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Christian Carnival XCIV is at Wittenberg Gate. Dory is in need of future hosts, so if you're interested follow her link at the top of the post. The Bible Archive is doing a series on Genesis. I especially want to direct your attention to his nice post on what Genesis 1 does say. All the debates about how to interpret the days and whether it's consistent with evolution easily distract from what the passage is about to begin with, and Rey brings our attention back to that. If you want to see his summary on those other issues, it's here, but why is our focus so often not what the focus of the text is? Walter Snyder has a good explanation of how it is that Bible publishers can justify charging royalties for the use of what is God's word (and thus should be free). [Hat tip: ESV Bible Blog] Belgium declares names and titles to be no longer capitalized. Well, I guess it's just politically incorrect names and titles. Actually, they've just singled out 'christ' and 'jew'* just to show how arbitrary they can be. Or is this arbitrary? [Hat tip: Sam] *Well, for 'Jew' it's only when the reference is religious rather than ethnic; if ethnic, it's still capitalized.

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At Real Clear Theology, you can find excerpts of D.A. Carson and Douglas Moo's section on the New Perspective on Paul in their new edition of An Introduction to the New Testament, a book I would wholeheartedly recommend. [Hat tip: Rebecca]

Tyler Williams looks at witches in the Bible and traces out the origin of our modern conception of a witch. The first comment (the only one so far) is priceless.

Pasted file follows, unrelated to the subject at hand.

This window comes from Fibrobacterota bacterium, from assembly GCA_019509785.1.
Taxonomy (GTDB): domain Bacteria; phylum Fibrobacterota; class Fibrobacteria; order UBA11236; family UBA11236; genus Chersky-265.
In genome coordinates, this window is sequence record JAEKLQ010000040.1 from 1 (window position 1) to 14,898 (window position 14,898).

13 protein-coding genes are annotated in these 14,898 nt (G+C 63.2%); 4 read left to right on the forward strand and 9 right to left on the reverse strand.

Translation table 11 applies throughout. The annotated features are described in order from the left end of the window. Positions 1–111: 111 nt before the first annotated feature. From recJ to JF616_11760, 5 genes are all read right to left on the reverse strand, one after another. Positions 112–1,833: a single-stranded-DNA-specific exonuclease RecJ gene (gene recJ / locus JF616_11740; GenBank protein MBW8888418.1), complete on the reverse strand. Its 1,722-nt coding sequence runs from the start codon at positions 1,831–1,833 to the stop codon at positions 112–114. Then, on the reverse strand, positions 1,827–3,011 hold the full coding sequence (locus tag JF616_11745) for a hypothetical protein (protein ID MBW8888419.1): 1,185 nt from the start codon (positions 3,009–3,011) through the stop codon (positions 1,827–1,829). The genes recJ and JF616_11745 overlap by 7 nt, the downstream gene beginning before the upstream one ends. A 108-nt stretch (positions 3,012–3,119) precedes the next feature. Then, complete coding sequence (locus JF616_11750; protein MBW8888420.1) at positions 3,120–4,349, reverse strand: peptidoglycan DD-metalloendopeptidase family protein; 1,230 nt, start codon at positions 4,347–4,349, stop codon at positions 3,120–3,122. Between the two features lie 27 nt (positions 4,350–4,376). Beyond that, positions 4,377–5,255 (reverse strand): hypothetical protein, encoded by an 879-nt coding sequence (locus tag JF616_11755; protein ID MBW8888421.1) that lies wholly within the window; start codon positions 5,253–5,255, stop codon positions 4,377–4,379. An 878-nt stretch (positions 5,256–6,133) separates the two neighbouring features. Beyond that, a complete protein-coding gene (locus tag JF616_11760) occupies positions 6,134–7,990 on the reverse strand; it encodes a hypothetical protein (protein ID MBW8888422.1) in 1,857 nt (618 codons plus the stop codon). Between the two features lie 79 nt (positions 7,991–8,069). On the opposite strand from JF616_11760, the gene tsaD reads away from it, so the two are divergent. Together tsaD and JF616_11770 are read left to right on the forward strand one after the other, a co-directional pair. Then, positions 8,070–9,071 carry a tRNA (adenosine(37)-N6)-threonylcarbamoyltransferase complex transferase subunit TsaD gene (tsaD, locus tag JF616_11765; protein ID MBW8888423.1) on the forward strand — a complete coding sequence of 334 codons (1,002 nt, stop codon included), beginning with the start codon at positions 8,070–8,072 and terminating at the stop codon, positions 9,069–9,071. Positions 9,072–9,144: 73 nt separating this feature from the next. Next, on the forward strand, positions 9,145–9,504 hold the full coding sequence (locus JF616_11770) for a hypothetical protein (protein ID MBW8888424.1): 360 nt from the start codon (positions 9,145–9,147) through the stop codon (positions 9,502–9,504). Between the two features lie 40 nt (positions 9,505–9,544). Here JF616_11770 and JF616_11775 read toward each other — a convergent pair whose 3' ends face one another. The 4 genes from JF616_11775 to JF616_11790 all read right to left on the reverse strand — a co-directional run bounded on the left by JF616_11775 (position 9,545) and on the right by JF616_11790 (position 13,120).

Ed Feser at Right Reason takes apart Simon Blackburn's critique of Elizabeth Anscombe's natural law theory. [Hat tip: Philosophers' Carnival XXI] Standout quote:

Blackburn appears to be the sort of philosopher who, as an undergraduate, read a few excerpts from Anselm and Aquinas in some textbook, along with the standard potted “refutations��? deriving from Hume and Kant, and never looked back – assuming ever since that no one could seriously believe that the existence of God could be demonstrated philosophically. He shows no awareness of the extent to which many of these standard objections are based on caricatures or oversimplifications of the traditional theistic arguments, nor any appreciation of the work done in defense of them by contemporary philosophers of religion like Plantinga and Swinburne, much less by analytical Thomists like John Haldane, whose work is most relevant to the matters presently at issue.

I'm not quite sure what to make of this. It doesn't seem good for those who have insisted that Bush really wanted a war no matter what.

Senators Lindsey Graham (SC) and Mike DeWine (OH) were among the seven Republicans in the Gang of 14 who conspired to prevent Democrats from filibustering President Bush's judicial nominees and Republicans from using what's been called the nuclear option to remove the ability to filibuster judicial nominees. Since there are 55 Republicans, and 50 (+ Vice President Cheney's tie-breaking vote) would be needed to change the filibuster rule, only 6 Republicans were needed for the Gang of 14. They had 7. They now have at most 5, at least with respect to Samuel Alito's nomination for the Supreme Court. Graham and DeWine have indicated that they would not allow a filibuster on this nomination. It remains to be seen if the 44 Democrats (plus independent Senator Jim Jeffords of VT) would have enough votes to filibuster to begin with. The Gang of 14 again needs 6 votes to oppose the filibuster. As far as I know, not one of them has indicated anything on how they will approach Alito's nomination.